We often get RFPs with huge laundry lists of features, bells and whistles that people want, but I find in a lot of cases one could easily tick off all of the checkmarks successfully and still have a failed implementation. Technology is an important consideration, but it is far from the most important.
I'll certainly be spending more time covering data visualization topics in greater detail in the near future.
Successful dashboard projects almost always involve good planning.
Here are the toughest dashboards to execute: the first dashboards you're going to try and build, and cross-functional executive summaries.
Dashboard projects often fail because people often and frequently underestimate the effort required to build good dashboards, and the folks who build them often find themselves having a hard time managing changing scopes and high expectations. Data visualization is unfamiliar, poorly understood, and prone to a lot of subjectivity, and the people that will use them are naturally very subjective. Project timelines can get delayed, and momentum, excitement and funding can very quickly fizzle. Some people have gotten themselves into such big messes with long and drawn-out projects that the initiatives themselves get canned even before the first dashboards see the light of day.
Here's a bombshell: the first version of any dashboard you build is probably not going to be very good. I apologize if this might offend you, but I think this applies to everyone, dashboard novices and experts alike. I don't have real stats here, but it's just something I witness all the time.
You can gather all the requirements you want at the most granular level of detail, have the best mock-ups, sketches and design guidelines, and even read every textbook on data visualization ever written. Dashboards are naturally visual, and it's very difficult for the end-users that you're building these dashboards for to be able to picture and project all of their requirements before they see anything, get a sense of the shape of the data, understand how to interact with the dashboard, and start developing preferences for their user experience.
As such, I feel that dashboard projects are necessarily iterative. Budget for a bunch of different versions in your project plan, and build the review process into your timelines. You'll likely have a bunch of iterations before your dashboards are deployed, from initial review to quality control to user-acceptance testing, so plan for them and expect changes to come. Experience will help you avoid derailing your project with every stakeholder review, but there's simply no way to avoid change.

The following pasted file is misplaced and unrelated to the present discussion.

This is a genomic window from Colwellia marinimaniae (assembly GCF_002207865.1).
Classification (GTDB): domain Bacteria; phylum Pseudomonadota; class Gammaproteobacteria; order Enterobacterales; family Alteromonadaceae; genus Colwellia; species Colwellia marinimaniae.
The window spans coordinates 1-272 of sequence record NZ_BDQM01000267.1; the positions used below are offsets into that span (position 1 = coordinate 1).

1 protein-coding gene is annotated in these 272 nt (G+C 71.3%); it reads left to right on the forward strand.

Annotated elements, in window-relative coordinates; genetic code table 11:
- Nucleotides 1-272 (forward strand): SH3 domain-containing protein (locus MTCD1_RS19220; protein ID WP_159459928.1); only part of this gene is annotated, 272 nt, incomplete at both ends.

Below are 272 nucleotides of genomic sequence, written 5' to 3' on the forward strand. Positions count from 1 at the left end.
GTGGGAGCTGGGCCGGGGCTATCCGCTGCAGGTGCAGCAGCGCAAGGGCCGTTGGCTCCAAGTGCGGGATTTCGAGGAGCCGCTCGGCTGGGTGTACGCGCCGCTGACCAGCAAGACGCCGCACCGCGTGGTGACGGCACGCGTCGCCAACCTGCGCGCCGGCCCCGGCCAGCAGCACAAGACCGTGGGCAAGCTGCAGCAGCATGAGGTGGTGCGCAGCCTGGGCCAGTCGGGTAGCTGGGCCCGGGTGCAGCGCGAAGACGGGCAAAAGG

My advice is to break your projects down into manageable phases, where each phase is relatively self-contained (individual functional areas for example, like sales, marketing, finance, etc.) and where the data required within each phase doesn't require a daunting amount of alignment and consolidation. Deliver each phase rapidly in order to constantly and consistently demonstrate value and create opportunities to adjust your design philosophies and best practices with each successive rollout.
It is critical that you ensure the right stakeholders are present during your scoping or review meetings. This however should not be equated with bringing as many stakeholders as possible to every meeting. Big meetings tend to complicate project plans in a big way with far too many ideas and insufficient focus - especially when you're in the brainstorming stages of a project. I'd recommend starting with a few focused individuals who have a strong sense of what needs to be done, understand the critical business drivers well enough to be able to succinctly describe what they are in chronological order and in plain English, and have the ability to explicitly define the relationships between action, performance indicators and results. Coming up with at least a number of mockups and sketches and submitting them for review is often far more efficient than walking into a meeting with a whole bunch of high-level stakeholders with a blank canvas, a truckload of ideas that are going in twenty different directions, and conflicting sensibilities with regards to data visualization best practices.
The best organization-wide implementations are often run by a few key project participants that have insight into the entire initiative, from end-to-end. This level of continuitiy is important not just for consistency, but to help project future complications with data alignment and consolidations and factor them into overall plans. Different stakeholders from various functional areas might be required from phase to phase, but there should always be one or more key participants who have insight and experience with all of the phases.
Another interesting revelation: good dashboards are usually never finished.
This really shouldn't be too surprising. Good dashboards link strategy with execution. Organizational strategies change all the time, along with their respective KPIs. Dashboards naturally need to be changed regularly to stay relevant and concise. It's best to treat dashboards as ongoing works-in-progress - this also tends to make delivering the first few phases a lot easier, knowing that they might not have to be completely perfect the first or second time around, because there will be opportunities to revisit them in the future.
To sum things up, the visual appeal and technology you plan on using for a dashboard implementation are obviously important considerations, but in my mind, ensuring that a sufficient amount of effort is being planned into a project, putting the right people with the right expertise on the project, and planning for small phases that are each iterative and deployed rapidly should drastically increase your chances of delivering a successful implementation, in my opinion.
About the Author
I am a consultant at Dundas Data Visualization, and I help people understand their data so they can make better decisions, faster. Follow @DundasData on Twitter and check out the Dundas blog for thoughts and ideas about data visualization and performance dashboards: www.dundas.com